CLM: Human Dimensions
CLM addresses several aspects that enable the study of two-way interactions between human activities at the land surface and climate including land cover/land use change, agricultural practices, and urbanization.
CLM includes the option of running with specific mid-latitude crops (maize, temperate cereals, soybean). These crops are represented with more realistic phenology and carbon allocation parameterizations than unmanaged crops. Irrigation is also represented.
Land cover …
The urban environment as simulated in CLM is based on the “urban canyon” concept and allows study of how climate change affect urban energy balance and climate and evaluation of possible urban planning and design strategies to mitigate warming (e.g., white roofs). The canyon system consists of roofs, walls (shaded and sunlit), and canyon floor. The canyon floor is divided into pervious (e.g., to represent residential lawns, parks) and impervious (e.g., to represent roads, parking lots, sidewalks) fractions. The heat and moisture fluxes from each surface interact with each other through a bulk air mass that represents air in the urban canopy layer for which specific humidity, wind, and temperature are prognosed. The urban canopy air temperature can be compared with that from surrounding vegetated/soil (rural) surfaces in the model to ascertain heat island characteristics.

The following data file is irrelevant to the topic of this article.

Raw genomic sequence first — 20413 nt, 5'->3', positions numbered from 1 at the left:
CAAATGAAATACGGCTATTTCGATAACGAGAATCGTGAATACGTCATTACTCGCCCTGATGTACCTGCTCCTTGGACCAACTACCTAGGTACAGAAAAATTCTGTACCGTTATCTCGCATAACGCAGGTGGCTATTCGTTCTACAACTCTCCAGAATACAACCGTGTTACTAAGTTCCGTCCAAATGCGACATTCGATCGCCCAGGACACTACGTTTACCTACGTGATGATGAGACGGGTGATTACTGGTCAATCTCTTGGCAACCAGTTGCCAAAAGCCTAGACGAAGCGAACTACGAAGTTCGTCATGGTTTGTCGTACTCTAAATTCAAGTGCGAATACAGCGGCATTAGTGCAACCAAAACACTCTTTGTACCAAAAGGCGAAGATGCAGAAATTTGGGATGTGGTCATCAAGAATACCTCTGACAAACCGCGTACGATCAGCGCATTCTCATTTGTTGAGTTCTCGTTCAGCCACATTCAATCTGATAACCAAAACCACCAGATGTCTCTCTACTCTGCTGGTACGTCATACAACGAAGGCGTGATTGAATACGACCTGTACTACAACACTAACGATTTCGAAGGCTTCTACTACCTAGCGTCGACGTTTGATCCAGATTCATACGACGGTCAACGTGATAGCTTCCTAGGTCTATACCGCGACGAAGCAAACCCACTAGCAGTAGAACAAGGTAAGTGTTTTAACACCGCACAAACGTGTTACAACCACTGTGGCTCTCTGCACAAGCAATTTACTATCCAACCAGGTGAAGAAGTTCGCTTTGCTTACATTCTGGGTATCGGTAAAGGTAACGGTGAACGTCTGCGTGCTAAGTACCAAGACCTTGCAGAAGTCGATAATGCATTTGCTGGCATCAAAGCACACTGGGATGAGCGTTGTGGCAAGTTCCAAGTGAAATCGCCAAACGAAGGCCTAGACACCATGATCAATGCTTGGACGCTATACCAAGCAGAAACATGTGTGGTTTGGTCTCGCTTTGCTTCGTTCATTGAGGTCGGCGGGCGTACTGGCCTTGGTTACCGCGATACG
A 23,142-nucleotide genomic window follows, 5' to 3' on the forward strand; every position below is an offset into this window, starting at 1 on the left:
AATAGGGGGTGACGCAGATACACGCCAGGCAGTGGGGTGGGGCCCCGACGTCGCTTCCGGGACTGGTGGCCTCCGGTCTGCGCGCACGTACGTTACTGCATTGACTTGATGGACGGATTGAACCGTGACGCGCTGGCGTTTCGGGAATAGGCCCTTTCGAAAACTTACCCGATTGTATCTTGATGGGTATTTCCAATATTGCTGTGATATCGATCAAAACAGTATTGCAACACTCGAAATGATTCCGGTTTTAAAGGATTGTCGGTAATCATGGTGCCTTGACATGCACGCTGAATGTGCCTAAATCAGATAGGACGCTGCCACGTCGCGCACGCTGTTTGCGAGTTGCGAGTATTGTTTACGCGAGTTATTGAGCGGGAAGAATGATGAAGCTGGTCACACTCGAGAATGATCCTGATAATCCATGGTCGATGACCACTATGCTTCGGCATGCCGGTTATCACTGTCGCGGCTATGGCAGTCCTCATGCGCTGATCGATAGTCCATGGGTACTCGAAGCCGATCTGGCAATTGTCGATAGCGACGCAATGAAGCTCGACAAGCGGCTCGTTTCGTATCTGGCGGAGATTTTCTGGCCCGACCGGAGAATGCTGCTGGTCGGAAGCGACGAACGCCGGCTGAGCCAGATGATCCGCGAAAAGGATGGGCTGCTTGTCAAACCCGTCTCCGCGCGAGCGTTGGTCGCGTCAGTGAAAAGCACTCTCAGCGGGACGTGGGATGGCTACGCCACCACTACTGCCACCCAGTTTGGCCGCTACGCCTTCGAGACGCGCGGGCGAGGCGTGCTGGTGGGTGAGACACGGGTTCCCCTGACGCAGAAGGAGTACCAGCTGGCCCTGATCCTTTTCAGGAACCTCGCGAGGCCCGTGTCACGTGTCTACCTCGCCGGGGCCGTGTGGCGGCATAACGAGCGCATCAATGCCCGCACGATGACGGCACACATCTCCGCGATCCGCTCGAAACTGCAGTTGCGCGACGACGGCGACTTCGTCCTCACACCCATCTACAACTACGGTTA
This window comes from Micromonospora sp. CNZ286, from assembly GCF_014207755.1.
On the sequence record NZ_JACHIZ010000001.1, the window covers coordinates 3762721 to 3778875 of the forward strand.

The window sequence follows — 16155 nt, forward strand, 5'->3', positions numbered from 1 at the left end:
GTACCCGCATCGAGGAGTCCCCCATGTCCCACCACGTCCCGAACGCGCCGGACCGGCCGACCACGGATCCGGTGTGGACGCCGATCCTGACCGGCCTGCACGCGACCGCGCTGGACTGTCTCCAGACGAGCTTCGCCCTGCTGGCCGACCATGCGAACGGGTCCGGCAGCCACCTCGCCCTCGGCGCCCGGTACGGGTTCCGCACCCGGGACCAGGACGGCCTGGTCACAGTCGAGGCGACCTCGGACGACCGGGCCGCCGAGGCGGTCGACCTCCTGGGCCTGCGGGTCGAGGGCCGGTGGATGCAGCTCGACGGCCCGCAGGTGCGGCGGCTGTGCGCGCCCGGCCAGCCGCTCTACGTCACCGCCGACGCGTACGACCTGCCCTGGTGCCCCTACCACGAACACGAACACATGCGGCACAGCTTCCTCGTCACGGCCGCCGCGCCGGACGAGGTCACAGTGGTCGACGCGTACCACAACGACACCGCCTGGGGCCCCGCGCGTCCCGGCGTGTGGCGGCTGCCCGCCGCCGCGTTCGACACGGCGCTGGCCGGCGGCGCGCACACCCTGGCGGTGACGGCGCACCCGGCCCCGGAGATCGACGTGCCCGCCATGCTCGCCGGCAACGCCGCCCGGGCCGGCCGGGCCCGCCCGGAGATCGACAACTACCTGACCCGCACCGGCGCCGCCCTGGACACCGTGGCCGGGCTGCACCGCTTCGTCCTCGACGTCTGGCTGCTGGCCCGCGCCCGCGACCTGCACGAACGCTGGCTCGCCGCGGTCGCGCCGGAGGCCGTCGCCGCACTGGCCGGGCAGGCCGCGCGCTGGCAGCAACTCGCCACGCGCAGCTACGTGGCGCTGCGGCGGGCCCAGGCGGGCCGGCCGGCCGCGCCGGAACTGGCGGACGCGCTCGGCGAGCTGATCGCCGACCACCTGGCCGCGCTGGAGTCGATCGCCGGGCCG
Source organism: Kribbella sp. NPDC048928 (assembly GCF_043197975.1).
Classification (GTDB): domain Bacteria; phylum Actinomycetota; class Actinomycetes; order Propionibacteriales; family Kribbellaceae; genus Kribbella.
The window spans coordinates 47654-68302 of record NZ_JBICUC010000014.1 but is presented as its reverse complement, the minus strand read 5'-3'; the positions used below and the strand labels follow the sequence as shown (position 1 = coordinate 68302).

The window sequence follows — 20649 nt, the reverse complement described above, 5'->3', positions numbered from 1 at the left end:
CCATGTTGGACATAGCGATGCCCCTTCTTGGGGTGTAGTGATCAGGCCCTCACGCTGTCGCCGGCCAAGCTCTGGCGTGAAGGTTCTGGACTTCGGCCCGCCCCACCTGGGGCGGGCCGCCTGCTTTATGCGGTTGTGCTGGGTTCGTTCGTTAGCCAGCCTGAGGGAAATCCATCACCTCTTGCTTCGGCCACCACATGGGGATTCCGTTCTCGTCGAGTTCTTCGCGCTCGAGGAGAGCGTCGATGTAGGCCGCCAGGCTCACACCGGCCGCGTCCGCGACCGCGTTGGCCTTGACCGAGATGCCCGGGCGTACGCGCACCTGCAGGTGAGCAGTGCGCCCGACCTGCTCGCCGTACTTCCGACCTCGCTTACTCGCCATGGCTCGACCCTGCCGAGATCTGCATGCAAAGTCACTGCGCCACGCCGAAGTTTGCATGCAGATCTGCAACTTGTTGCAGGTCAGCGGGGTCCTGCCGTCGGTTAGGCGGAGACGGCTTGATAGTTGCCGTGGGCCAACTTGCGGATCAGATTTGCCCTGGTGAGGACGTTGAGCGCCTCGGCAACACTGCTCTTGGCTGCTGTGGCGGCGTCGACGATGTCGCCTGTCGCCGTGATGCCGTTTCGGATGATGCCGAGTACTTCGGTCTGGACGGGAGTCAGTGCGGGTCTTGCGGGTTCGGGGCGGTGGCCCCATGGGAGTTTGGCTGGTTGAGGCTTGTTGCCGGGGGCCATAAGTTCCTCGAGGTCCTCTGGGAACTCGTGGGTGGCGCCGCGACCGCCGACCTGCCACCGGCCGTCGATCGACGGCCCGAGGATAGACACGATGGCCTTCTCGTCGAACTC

The Community Earth System Model (CESM) is a fully-coupled, global climate model that provides state-of-the-art computer simulations of the Earth's past, present, and future climate states.
CESM is sponsored by the National Science Foundation (NSF) and the U.S. Department of Energy (DOE). Administration of the CESM is maintained by the Climate and Global Dynamics Division (CGD) at the National Center for Atmospheric Research (NCAR).